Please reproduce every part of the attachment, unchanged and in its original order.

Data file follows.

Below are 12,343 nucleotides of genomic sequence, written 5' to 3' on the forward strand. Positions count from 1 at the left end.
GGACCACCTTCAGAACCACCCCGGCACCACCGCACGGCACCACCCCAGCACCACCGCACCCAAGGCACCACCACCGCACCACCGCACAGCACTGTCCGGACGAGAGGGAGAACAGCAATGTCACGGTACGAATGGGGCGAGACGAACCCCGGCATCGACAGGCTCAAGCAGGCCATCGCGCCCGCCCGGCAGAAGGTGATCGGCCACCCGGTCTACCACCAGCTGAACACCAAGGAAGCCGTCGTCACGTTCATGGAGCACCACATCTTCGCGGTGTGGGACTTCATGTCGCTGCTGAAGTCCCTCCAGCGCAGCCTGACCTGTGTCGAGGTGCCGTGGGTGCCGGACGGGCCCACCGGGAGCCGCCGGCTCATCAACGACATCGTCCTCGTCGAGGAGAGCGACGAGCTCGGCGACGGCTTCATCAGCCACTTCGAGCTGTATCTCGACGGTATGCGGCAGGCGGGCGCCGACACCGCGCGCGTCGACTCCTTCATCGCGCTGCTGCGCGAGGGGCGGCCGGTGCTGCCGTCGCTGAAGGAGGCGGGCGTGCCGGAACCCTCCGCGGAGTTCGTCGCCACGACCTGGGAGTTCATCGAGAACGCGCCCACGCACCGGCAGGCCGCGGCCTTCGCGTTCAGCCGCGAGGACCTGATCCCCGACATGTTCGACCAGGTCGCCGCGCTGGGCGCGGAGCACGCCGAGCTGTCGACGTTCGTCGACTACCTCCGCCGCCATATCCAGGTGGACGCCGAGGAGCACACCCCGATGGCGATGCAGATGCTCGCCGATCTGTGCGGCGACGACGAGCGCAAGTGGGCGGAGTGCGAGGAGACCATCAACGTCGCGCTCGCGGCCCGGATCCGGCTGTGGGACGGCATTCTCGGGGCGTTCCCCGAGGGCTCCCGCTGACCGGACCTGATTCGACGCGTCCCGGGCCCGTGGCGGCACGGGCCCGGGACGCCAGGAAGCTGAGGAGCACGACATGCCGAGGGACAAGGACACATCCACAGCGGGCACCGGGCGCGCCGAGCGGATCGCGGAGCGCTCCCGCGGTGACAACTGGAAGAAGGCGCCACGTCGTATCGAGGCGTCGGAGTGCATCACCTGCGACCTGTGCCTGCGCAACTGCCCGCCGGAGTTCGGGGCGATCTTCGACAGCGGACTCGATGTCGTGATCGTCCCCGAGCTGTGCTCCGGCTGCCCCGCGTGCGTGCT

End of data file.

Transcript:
Below are 12,343 nucleotides of genomic sequence, written 5' to 3' on the forward strand. Positions count from 1 at the left end.
GGACCACCTTCAGAACCACCCCGGCACCACCGCACGGCACCACCCCAGCACCACCGCACCCAAGGCACCACCACCGCACCACCGCACAGCACTGTCCGGACGAGAGGGAGAACAGCAATGTCACGGTACGAATGGGGCGAGACGAACCCCGGCATCGACAGGCTCAAGCAGGCCATCGCGCCCGCCCGGCAGAAGGTGATCGGCCACCCGGTCTACCACCAGCTGAACACCAAGGAAGCCGTCGTCACGTTCATGGAGCACCACATCTTCGCGGTGTGGGACTTCATGTCGCTGCTGAAGTCCCTCCAGCGCAGCCTGACCTGTGTCGAGGTGCCGTGGGTGCCGGACGGGCCCACCGGGAGCCGCCGGCTCATCAACGACATCGTCCTCGTCGAGGAGAGCGACGAGCTCGGCGACGGCTTCATCAGCCACTTCGAGCTGTATCTCGACGGTATGCGGCAGGCGGGCGCCGACACCGCGCGCGTCGACTCCTTCATCGCGCTGCTGCGCGAGGGGCGGCCGGTGCTGCCGTCGCTGAAGGAGGCGGGCGTGCCGGAACCCTCCGCGGAGTTCGTCGCCACGACCTGGGAGTTCATCGAGAACGCGCCCACGCACCGGCAGGCCGCGGCCTTCGCGTTCAGCCGCGAGGACCTGATCCCCGACATGTTCGACCAGGTCGCCGCGCTGGGCGCGGAGCACGCCGAGCTGTCGACGTTCGTCGACTACCTCCGCCGCCATATCCAGGTGGACGCCGAGGAGCACACCCCGATGGCGATGCAGATGCTCGCCGATCTGTGCGGCGACGACGAGCGCAAGTGGGCGGAGTGCGAGGAGACCATCAACGTCGCGCTCGCGGCCCGGATCCGGCTGTGGGACGGCATTCTCGGGGCGTTCCCCGAGGGCTCCCGCTGACCGGACCTGATTCGACGCGTCCCGGGCCCGTGGCGGCACGGGCCCGGGACGCCAGGAAGCTGAGGAGCACGACATGCCGAGGGACAAGGACACATCCACAGCGGGCACCGGGCGCGCCGAGCGGATCGCGGAGCGCTCCCGCGGTGACAACTGGAAGAAGGCGCCACGTCGTATCGAGGCGTCGGAGTGCATCACCTGCGACCTGTGCCTGCGCAACTGCCCGCCGGAGTTCGGGGCGATCTTCGACAGCGGACTCGATGTCGTGATCGTCCCCGAGCTGTGCTCCGGCTGCCCCGCGTGCGTGCT